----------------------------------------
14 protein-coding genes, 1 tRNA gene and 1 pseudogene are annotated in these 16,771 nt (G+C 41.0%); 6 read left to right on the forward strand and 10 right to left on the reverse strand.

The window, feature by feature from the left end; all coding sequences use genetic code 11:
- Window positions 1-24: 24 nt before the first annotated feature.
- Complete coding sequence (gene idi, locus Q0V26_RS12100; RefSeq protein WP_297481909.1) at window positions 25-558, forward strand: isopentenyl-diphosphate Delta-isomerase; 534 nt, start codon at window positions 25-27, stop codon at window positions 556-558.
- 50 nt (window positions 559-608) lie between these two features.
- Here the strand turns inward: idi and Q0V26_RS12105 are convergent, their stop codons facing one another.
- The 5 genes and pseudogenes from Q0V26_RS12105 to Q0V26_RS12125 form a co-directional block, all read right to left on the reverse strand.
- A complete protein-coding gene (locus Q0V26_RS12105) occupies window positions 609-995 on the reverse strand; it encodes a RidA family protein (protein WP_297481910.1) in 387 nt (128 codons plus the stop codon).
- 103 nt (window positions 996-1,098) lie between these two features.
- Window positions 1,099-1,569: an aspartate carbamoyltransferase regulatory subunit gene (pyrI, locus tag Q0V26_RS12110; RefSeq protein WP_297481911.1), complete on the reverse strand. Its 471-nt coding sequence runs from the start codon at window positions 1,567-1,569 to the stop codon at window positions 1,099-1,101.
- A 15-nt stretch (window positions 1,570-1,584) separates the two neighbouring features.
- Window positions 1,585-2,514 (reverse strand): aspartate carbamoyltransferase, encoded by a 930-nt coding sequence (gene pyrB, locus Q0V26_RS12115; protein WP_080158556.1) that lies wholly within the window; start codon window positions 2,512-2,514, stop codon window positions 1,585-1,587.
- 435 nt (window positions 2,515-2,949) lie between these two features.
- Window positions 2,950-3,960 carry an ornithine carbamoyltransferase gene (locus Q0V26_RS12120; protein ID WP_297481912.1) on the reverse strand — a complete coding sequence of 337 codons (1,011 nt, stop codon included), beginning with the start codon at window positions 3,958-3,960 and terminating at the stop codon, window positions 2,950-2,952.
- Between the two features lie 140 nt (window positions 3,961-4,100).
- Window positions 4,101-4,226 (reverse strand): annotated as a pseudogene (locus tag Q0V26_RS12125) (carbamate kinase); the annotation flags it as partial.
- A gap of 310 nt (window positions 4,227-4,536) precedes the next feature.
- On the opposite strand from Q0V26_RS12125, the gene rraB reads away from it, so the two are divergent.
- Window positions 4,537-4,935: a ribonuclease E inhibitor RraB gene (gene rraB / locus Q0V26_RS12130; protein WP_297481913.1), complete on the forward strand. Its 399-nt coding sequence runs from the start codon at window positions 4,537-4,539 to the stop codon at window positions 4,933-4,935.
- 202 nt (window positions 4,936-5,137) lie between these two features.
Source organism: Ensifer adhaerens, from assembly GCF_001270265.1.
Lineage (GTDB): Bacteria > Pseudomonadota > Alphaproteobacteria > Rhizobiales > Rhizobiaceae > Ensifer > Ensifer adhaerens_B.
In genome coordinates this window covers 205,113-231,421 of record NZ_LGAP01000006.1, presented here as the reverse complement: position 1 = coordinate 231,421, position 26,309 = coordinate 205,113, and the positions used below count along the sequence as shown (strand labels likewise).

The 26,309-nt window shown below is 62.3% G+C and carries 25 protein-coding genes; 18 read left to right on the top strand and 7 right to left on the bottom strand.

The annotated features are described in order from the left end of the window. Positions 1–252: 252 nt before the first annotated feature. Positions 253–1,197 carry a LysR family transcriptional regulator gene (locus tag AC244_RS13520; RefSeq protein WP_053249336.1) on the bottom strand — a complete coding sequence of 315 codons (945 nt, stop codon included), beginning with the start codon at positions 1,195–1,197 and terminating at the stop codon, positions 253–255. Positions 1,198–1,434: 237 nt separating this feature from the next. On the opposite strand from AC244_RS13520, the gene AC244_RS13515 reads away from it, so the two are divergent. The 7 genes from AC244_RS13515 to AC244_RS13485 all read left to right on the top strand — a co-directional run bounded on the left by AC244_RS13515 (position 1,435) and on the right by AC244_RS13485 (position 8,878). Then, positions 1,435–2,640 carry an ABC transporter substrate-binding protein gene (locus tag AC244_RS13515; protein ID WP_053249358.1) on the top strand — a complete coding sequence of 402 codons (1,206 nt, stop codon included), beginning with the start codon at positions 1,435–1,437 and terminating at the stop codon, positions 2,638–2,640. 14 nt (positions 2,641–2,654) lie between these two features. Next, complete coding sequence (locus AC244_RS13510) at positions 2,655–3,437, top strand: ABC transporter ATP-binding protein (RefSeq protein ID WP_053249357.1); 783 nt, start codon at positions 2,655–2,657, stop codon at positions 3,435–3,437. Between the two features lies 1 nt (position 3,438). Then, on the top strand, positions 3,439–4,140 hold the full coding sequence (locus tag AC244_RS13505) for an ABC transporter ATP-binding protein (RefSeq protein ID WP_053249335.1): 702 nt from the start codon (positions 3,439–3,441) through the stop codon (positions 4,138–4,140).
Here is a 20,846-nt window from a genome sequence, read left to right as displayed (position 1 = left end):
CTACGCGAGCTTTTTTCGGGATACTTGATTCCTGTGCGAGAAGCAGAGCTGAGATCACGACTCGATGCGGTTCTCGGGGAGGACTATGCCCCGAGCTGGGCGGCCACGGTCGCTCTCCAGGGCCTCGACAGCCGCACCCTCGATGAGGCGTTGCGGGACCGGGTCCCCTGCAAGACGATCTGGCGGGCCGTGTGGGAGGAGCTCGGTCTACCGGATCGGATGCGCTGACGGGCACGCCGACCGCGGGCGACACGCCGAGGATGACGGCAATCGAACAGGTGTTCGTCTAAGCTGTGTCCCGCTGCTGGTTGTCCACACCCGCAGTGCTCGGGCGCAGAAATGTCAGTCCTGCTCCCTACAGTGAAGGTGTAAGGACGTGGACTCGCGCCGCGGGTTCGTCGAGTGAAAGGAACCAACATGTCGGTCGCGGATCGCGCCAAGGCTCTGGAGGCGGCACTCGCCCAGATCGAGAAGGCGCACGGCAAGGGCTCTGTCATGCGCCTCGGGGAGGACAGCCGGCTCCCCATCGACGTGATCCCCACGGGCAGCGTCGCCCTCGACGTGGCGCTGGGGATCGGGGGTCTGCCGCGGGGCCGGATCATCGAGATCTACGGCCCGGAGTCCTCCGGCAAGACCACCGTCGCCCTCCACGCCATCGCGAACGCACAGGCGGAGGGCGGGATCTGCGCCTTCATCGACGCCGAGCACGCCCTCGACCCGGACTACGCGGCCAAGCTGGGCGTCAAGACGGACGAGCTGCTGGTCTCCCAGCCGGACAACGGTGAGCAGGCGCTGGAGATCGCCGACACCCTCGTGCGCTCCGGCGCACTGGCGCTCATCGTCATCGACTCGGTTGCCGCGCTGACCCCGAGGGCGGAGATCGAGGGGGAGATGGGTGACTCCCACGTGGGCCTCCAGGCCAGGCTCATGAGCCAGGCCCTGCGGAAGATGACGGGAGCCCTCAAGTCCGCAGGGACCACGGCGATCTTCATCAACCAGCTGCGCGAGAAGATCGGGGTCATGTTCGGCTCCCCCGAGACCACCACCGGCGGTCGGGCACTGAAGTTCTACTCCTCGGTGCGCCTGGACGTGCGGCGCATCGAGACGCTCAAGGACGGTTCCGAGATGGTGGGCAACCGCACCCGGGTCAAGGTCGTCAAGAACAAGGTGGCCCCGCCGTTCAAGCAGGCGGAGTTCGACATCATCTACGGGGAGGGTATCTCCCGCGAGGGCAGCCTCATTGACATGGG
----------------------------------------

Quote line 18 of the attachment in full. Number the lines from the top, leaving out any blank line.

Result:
- On the opposite strand from Q0V26_RS12125, the gene rraB reads away from it, so the two are divergent.